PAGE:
Single Mother Walking the Talk – Fashion

10th November 2014 by

This weekend, I watched a show called Extreme Cheapskates, for the first time, which led me to SuperScrimpers – and, do you know what I learnt?

I learnt that being conscious of our environment and saving money goes hand-in-hand. HURRAH! Now, this might already be incredibly obvious to you but as one of the newer members of the Otesha team, this was a revelation!

I always assumed that buying organic seasonal food was more expensive than shopping in a supermarket, that wearing vintage was only for trendsetters with money to burn and keeping my two children amused appropriately every weekend and school holiday was neigh on impossible without spending loads of money.

Absolutely great news for a single mother learning to walk the talk!

So walk beside me as I learn and change my family’s life, one step at a time.

My first subject (and huge passion): Fashion.


Shopping in your friend’s closets.

I’m massively lucky because my closest friends are all relatively the same size as me. When they are clearing their closets I make sure I’m sitting in the front row! I even offer to take their old stuff to the charity shop as a thank you – check me out!

When I have a special event such as a birthday meal or party, I beg and borrow clothes, bags, jewellery and shoes – that way my wardrobe has an amazing ‘rotation’ of dresses that never seem to be worn twice! Happy days.


Charity shops.

I love looking through the rails of a good charity shop. The sales assistants are always so friendly, you can always find amazing vintage and retro and as we all know, one person’s trash is another person’s treasure! And it’s cheap and cheerful and the money goes to a great cause!

Great for good quality bags, amazing chunky knit jumpers and vintage scarves.


Carboot sales.

Amazing for buying AND selling! A great day out for you and the family and you can haggle – super fun! I would recommend Capital Carboot in Pimlico on a Sunday.

A couple of weeks ago I got a pair of purple thigh high suede boots for a FIVER. Hardly worn, high quality and probably about £100 first hand in the shops. Not everyone’s cup of tea, sure – but hella 1970’s and beautiful for me!


Until next time!

Love, luck and light.


Plastic Fantastic

3rd November 2011 by

Ever mindful of the thousands of bits of brightly coloured plastic, created so quickly from oil that took millions of years to form, and the thousands of years they will take to degrade, it was exciting to stumble across Plastic Seconds.

Plastic Seconds is about unique and playful body adornments and people who are not scared to wear them and get noticed. It started with and is about a love for colourful plastic bottle tops – that cannot be recycled and get thrown away! Most of the Plastic Seconds pieces are limited editions and some are one of a kind, as the materials used are found objects collected through a random, fun and time consuming process.

Plastic seconds designer Maria Papadimitriou, creates necklaces out of pen lids, jigsaw pieces, mini soya sauce bottles, plugs, toothbrushes and bottle tops.

But she’s not the only one making beautiful things out of ugly bits of found plastic. Diana Boulay is also responding to an ecological problem creatively, she’s been making installations that explore colour and juxtaposition with ‘plastic cast-offs’ for more than 4 decades.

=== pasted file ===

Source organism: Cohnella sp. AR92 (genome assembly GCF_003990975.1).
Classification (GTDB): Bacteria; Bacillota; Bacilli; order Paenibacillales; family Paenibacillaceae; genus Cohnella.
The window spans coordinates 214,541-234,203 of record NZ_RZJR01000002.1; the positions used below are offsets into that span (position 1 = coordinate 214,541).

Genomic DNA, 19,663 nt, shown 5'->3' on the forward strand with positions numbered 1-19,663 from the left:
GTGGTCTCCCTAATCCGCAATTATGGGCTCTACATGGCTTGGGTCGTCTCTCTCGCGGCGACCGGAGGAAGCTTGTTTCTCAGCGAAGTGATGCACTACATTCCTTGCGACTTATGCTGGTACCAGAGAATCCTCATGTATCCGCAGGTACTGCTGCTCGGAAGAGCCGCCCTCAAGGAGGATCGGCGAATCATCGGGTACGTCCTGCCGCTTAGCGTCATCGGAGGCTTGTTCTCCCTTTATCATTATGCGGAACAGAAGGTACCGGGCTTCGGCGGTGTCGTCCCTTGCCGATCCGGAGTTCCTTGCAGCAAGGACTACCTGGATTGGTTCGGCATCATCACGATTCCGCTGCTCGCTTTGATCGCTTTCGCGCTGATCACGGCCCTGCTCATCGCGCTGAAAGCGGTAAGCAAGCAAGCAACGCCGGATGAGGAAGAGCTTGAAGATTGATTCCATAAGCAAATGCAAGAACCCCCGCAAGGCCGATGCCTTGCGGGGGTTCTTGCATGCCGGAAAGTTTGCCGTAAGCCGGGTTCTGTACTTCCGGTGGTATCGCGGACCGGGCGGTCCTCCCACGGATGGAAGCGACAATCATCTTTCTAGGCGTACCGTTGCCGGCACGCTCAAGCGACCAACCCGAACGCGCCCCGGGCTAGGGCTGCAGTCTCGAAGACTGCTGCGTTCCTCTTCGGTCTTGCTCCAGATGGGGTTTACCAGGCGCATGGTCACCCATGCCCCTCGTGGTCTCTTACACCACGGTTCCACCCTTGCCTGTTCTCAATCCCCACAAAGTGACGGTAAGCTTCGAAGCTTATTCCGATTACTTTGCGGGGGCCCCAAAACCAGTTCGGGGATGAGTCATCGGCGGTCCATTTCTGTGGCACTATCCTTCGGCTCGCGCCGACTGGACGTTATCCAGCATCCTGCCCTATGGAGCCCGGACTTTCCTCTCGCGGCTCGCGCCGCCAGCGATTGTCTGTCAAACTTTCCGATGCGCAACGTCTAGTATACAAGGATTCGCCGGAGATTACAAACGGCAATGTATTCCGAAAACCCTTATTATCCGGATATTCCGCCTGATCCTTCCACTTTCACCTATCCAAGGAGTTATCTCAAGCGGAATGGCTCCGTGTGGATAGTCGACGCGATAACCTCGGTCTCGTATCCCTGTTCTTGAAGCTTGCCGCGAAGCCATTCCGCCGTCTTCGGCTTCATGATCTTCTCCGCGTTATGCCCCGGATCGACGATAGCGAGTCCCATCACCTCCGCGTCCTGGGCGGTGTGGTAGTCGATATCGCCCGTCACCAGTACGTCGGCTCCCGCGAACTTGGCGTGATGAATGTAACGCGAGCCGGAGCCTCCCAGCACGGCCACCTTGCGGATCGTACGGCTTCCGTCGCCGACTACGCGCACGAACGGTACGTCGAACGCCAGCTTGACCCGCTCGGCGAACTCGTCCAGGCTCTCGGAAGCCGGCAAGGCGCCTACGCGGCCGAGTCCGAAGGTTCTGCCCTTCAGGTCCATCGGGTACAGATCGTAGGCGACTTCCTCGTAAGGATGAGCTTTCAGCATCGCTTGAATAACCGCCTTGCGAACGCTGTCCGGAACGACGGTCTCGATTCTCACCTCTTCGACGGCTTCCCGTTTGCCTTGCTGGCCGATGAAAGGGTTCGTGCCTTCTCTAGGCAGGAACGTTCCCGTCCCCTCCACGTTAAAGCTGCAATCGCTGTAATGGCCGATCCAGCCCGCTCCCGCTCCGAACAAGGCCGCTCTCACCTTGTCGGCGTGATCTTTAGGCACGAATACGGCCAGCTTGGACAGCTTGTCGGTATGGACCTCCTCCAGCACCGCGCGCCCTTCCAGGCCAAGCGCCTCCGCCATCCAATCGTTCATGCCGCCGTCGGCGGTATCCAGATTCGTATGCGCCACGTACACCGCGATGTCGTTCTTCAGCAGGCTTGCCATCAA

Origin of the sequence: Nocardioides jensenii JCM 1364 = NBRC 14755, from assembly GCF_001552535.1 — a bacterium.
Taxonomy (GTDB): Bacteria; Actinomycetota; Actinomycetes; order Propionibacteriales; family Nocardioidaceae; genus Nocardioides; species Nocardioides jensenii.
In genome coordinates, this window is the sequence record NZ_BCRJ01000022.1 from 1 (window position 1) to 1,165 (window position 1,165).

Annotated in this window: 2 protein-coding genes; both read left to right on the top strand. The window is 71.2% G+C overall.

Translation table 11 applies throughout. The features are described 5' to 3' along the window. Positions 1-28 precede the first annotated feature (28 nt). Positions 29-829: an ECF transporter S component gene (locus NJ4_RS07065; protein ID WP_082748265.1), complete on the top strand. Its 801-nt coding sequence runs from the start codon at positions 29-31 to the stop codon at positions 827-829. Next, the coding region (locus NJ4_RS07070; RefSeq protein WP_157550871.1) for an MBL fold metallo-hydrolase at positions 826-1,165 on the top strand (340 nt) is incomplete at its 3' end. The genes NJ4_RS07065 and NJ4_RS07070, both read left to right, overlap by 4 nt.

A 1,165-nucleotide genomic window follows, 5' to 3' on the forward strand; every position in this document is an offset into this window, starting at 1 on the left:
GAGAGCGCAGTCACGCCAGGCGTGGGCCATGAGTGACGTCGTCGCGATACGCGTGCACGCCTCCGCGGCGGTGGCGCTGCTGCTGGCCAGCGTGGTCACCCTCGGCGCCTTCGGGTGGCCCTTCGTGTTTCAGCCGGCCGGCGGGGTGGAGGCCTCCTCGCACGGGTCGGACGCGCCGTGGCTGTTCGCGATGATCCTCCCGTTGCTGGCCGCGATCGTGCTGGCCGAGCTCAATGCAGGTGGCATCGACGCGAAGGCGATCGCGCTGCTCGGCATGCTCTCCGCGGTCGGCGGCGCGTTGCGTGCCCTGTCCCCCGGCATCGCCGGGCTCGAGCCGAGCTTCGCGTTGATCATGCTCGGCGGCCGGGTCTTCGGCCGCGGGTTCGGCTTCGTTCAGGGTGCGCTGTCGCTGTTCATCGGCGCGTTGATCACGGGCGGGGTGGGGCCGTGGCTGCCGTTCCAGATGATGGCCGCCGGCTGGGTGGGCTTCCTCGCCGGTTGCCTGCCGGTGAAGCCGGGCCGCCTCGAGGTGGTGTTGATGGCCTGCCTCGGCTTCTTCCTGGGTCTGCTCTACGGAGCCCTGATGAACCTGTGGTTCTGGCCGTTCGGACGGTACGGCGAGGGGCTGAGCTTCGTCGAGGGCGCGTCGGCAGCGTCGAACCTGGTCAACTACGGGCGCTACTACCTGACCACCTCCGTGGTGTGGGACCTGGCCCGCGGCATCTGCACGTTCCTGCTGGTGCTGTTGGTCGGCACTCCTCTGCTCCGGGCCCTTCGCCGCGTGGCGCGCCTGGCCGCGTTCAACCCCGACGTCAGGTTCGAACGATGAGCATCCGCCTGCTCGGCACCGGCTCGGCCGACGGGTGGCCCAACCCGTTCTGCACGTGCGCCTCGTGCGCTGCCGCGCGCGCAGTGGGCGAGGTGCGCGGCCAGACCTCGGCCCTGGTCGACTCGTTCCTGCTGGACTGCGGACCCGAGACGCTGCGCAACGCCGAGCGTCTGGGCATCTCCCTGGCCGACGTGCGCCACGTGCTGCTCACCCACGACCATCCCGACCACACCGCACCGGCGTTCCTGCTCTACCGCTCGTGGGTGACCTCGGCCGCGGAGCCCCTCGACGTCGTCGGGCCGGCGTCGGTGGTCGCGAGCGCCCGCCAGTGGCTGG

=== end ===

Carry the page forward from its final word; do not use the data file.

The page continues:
But the prize for the most impressive use of plastic has to go to Sayaka Ganz, who’s sculpted these incredible found objects d’art ‘Wayne’ (the eagle) and ‘Emergence’ (the two horses are called Night and Day).

But in close second is a beach wandering wilderbeast that roamed (yes it really moved) the beaches of Devon in 2010. Artist Theo Jansen created a 10 metre-long mechanical, walking ‘strandbeest’ (meaning beach animal) from scrap plastic tubing and water bottles. Taking inspiration from Darwinian evolution and  the beast used engineering principles to create sophisticated animal-like abilities.

I could go on and on. But I’ll stop here and see if anyone else has incredible plastic inventions to share.

How to make a tetra pak wallet!

3rd September 2010 by

Last night was piles of fun, hosting Otesha’s first Fair Wears craft night at Drink, Shop & Do. So many people turned up! Jo was expecting to be able to finish knitting her sock, but no! We were rushed off our feet answering questions about juice cartons and it was fab. So, I bet you’re wondering how you turn a juice carton into a beautiful creation, like the one in the picture above? Well..

First you need some good instructors, like us Otesha laydeez (next Fair Wears wallet-making sesh will probs be Thursday October 7th).

Then, you need some clean tetra paks, with the top and bottom cut off. Fold in along the sides.

Then fold into three sections, like super speedy Laura here, get out the scissors and do some snipping to get it into shape. Good visual instructions can be found here (although instead of using staples, we just leave an extra flap that we can tuck in to hold the wallet together).

You can leave it there and look pretty cool and parade your beverage of choice when you whip out your wallet, or you can take it a step further and cover it with fabric and add a fastener. I got out the needle and thread and covered mine with a flowery scrap of fabric, added a retro button and some red string to fasten it all together.

Voila! It used to be a cranberry juice carton. How it has gone up in the world.

This was cross-posted from hannamade

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